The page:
If there is one thing that is an end-of-year tradition for me, it’s the all-nighters that precede Christmas morning. Are they a tradition or a bad habit? I can’t quite decide. All I can say is those late nights made it possible for toys to be tested, bikes assembled, and a ton of packages to be wrapped. My husband, an only child, always wanted children (plural) and dreamed of giving them BIG, exciting, and overwhelming Christmas mornings. The all-nighters were my necessary prelude to creating that Grand Tradition for the rest of the family.
Having a baby inspires parents to think about everything they ever wanted their child to have in life; the list usually being a combination of everything good and everything that each of us thinks should have been in one’s own childhood. (more…)
Have you ever wondered why we describe age in terms of days, weeks, and months for the very young but are not so precise after a child reaches the age of 3? Or to take the opposite tack, why are we so vague about the age (or definition for) when adulthood begins? I mean, can your 28 year old, unemployed high-school drop-out younger brother be considered an adult when he’s still at home and Mom and Dad pay all the bills?
There are several reasons age is treated differently over the course of the lifespan. Some of these reasons are based on science, others are mainly cultural. Still other age specifications are designed to meet institutional needs, such as when we start and finish a required amount of schooling—not whether or not we actually got educated during that long and laborious process (see younger brother, above). (more…)
I attended a lecture last week that was very interesting. It was given by Michael Thompson, Ph.D., a clinical psychologist who has written several parenting books, including The Pressured Child, the main theme of the meeting. While Dr. Thompson is not an infant specialist, he made a closing remark that I think is relevant for parents at any stage: “Your child is on his or her own journey, not yours.” He urged parents to do two things:
- Let your children have a childhood.
- Don’t use your child’s life as a way of proving your own effectiveness as an adult.
“Easier said than done,” I thought. After all, parenthood is also a journey, and we are learning as we go.
Besides, new parents should get a reprieve for their ego-involvement during Baby’s first year or so of life; it is the parent’s responsibility to guide, protect, and yes, More >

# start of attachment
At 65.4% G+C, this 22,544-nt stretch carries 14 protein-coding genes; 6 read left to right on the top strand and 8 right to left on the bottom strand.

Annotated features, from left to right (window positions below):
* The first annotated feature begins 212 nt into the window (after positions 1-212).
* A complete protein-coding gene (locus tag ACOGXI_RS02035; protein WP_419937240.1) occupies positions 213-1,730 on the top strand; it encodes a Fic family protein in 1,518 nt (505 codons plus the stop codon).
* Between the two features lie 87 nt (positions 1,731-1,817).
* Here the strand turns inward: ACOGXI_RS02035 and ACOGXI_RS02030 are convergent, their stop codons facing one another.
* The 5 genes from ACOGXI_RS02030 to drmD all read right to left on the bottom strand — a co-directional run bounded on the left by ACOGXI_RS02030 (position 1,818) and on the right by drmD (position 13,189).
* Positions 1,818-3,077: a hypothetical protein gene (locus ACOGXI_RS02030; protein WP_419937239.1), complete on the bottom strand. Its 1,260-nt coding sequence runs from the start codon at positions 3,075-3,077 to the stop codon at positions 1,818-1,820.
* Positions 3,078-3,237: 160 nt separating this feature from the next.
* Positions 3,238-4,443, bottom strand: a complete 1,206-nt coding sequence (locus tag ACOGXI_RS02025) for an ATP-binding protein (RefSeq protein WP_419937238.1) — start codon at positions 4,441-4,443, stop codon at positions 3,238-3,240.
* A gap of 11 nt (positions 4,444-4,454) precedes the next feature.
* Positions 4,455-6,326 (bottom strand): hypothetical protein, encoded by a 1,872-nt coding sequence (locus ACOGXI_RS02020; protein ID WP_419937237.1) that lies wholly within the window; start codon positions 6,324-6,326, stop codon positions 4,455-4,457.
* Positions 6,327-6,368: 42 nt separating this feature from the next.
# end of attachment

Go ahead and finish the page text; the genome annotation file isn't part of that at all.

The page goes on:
One day, when your baby is around 18 months old, it will hit you that a walking, talking, knowing little child with a much defined personality has “taken up residence” in your home, loudly calling your name (Mom-eeeee!), and claiming your heart in a new and different way. Walking and getting into mischief was the beginning of the change. But the most significant transformation in your relationship is triggered by your little one’s improved ability to communicate. With just a few words, they can put language, gestures and emotions together. It’s a totally different experience—this emergence of the toddler—who is too grown up to be a infant, but young enough to still be your baby.
When the first 7-10 words appear, the time has come to do some heavy lifting on language development. This is the very beginning of the word explosion. More >
Anyone who has seen the 2004 comedy, Meet the Fockers, starring Robert DeNiro and Ben Stiller will remember the singular obsession of DeNiro’s character. As Jack Byrnes, an uptight former CIA agent and grandfather to Little Jack, he is hell-bent on using “the latest” child development principles to advance his grandson’s development. So when it comes to vocabulary building he takes sign language to a new level using a “drill and more drill” learning approach only to be foiled by his prospective son-in-law’s utterance of a profanity that is readily imitated by Little Jack!
When child development experts recommend talking to your baby, Jack Byrne’s approach is not what the scientific community had in mind. We can all just chill and do a great job of parenting and language development with less obsession. Here are a few ideas: More >
I was reading the opening to a chapter in an excellent book on brain development, (“What’s Going On In There?”) by neurobiologist, Lise Eliot. She recalls how much relief she felt when her baby boy uttered his first word before his first birthday. I thought to myself, “that’s a pretty high bar” for the rest of us. Most babies begin using spoken language around 18 months of age.
As Dr. Eliot continues, it is clear that she is not really bragging, but making a point that might be overlooked by those baby milestone charts. These early months, when baby cannot say a thing are a very important time for us to get to work with our own words for baby. From the moment of their first coo and babble, to the moment they start calling you Mama or Dada, babies are practicing “language usage” in their heads!
If you pay attention, you will More >